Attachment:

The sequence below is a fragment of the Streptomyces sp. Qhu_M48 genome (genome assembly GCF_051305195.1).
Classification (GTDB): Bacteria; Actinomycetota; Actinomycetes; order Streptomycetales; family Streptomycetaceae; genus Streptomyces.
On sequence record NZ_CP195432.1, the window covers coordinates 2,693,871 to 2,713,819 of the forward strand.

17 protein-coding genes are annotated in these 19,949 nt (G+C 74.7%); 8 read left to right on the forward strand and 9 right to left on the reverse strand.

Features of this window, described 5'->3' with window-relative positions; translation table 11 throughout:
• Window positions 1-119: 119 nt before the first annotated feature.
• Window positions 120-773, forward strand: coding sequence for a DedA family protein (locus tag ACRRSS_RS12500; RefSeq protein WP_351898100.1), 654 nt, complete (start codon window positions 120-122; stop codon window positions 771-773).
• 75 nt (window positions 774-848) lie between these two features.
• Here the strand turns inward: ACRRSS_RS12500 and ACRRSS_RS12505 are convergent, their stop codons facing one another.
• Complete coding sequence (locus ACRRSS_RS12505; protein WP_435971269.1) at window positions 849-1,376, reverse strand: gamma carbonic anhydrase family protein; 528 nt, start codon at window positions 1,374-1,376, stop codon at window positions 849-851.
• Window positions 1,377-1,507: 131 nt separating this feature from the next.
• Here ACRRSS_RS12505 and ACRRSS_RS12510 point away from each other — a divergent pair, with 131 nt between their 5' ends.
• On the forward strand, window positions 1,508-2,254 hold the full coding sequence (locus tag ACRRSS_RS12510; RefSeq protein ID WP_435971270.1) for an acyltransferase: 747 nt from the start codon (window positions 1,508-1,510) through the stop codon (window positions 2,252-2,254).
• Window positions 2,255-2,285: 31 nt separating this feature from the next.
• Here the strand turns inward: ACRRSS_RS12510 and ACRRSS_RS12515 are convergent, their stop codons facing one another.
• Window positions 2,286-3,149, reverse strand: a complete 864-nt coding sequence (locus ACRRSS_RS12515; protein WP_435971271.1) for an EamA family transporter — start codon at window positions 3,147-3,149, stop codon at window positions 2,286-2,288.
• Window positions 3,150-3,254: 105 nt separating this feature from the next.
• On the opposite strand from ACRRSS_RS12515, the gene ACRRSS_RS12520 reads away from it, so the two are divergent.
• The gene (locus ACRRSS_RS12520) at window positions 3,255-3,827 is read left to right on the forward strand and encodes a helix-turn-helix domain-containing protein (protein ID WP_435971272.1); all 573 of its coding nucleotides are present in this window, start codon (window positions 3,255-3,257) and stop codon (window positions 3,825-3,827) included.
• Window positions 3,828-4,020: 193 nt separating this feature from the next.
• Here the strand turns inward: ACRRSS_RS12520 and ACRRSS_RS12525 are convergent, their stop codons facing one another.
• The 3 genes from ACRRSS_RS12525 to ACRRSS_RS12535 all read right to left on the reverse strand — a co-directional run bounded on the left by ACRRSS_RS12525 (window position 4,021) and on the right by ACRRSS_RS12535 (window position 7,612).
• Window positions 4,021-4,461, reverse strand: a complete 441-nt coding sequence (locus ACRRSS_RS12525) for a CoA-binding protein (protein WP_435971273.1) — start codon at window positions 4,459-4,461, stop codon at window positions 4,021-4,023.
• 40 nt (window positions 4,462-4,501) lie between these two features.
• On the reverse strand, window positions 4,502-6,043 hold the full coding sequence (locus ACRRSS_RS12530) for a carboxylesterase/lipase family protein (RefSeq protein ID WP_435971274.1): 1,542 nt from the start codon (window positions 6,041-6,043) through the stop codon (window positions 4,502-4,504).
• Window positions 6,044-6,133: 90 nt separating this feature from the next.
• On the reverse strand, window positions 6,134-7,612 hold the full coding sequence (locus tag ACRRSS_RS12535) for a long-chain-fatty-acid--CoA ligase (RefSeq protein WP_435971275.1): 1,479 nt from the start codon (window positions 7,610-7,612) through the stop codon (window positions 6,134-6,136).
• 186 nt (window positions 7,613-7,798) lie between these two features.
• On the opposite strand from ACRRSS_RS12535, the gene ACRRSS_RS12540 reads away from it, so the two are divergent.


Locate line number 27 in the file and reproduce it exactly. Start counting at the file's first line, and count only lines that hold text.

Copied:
• On the reverse strand, window positions 6,134-7,612 hold the full coding sequence (locus tag ACRRSS_RS12535) for a long-chain-fatty-acid--CoA ligase (RefSeq protein WP_435971275.1): 1,479 nt from the start codon (window positions 7,610-7,612) through the stop codon (window positions 6,134-6,136).